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Got More Herbs Than You Know What to Do With?

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This series is for farmers, gardeners, or anyone overloaded with produce. Written by Monica Johnson, a woman who farmed her way from Brooklyn, NY to her current home in Deep East Texas, "Putting Up Your Summer Harvest" is full of tips and tricks to keep your food waste down and your culinary enjoyment lasting throughout the colder seasons. Enjoy these clever ways to preserve your fruitful harvest courtesy of Food Politic

Herbs Monica Johnson

My herb garden has waxed and waned this year. After a recent shot of compost and several days of light rain, my herbs look pretty darn good. All except my cilantro, which has completely gone kaput. I rarely go a meal without using herbs and the convenience of being able to pull them fresh out of the garden will be greatly missed in the upcoming chilly months.

I decided to save herbs in every way possible and had to get creative to find uses for all of my herbs.

Here are eight helpful hints I have used to put up your herbs so you can enjoy them year-round:

1. Make Cubes. This is a great way to use any time of the year. Freeze your choice of herbs with water or oil in a freezer tray or in these fancy trays made specifically for this. Fill up the cubes with 2/3 herbs and 1/3 liquid and freeze. Pop out a cube or two any time you would use oil like stir-frys, sautés, etc. You can also add the water and herb cubes to your water, tea, lemonade and even an adult beverage.

2. Make Herb Logs.  This works best with chives, parsley and dill. Put washed herbs in a bag and roll it up. Place a rubber band around the middle to hold its form. Take out of freezer when you need fresh herbs and cut off amounts you need.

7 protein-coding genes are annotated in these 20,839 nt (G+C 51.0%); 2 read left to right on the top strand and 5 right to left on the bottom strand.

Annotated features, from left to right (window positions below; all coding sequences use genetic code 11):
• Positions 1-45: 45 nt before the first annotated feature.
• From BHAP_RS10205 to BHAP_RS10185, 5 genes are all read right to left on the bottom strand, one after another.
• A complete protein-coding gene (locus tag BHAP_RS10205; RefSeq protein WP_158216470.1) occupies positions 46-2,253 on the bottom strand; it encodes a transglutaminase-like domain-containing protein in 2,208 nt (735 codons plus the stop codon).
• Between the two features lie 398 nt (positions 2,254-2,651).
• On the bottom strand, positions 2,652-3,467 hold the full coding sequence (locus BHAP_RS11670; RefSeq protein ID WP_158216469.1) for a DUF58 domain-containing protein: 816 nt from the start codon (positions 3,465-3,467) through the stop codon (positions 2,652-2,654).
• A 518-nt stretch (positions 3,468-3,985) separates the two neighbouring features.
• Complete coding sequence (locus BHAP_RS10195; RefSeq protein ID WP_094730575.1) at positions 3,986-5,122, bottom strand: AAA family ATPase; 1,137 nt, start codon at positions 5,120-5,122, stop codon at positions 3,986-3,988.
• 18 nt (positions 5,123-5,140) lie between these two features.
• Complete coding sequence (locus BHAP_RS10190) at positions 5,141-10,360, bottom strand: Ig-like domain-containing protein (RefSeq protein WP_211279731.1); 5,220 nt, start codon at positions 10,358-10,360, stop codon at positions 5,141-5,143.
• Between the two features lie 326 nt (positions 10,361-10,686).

3. Make Compound Butter. Let butter soften at room temp. Then add your herbs. You can do one herb or make a combination. Roll it up in wax paper and seal at each end with rubber bands or twist-ties. (It will look like a piece of candy) Some of my favorite combinations this summer are dill, chives, parsley and ginger, sage, chives.

4. Make Your Own Seasoning. Dehydrate herbs. Take dry leaves off of the stems and crush to desired size. Then place in spice containers. Check out this fun spice jar life hack where you use old Parmesan lids on mason jars to make homemade spice jars.

5. Make Popsicles. You can make a great herb ice tea and then freeze them as popsicles for a treat during the dogs days of summer. Bring water to a boil, turn off the heat and add your herbs. Let them steep for at least 30 minutes. Then freeze in popsicle molds. Flavor your lemonade with mint or lavender and freeze in popsicle molds for a sweet treat.

6. Flavor Liquids. You can flavor oil, honey or vinegar. I have a ton of lavender this year and just don't know what to do with it. So I got creative and made Lavender honey. This is great on pancakes or hot oatmeal.

7. Make Herb Paste or Pesto. We usually associate pesto with basil, but you can use so many other herbs such as cilantro, parsley or make a mixture of herbs. Leave out the nuts and Parmesan to just make a paste for flavoring for sautés, or a spread on toast. Freeze to use at a later time.

8. Cut Them Up. Once you have washed and dried your herbs. Cut them to a desired size and freeze. You can pull these out for garnish, flavoring in cooking, or toss on top off a salad.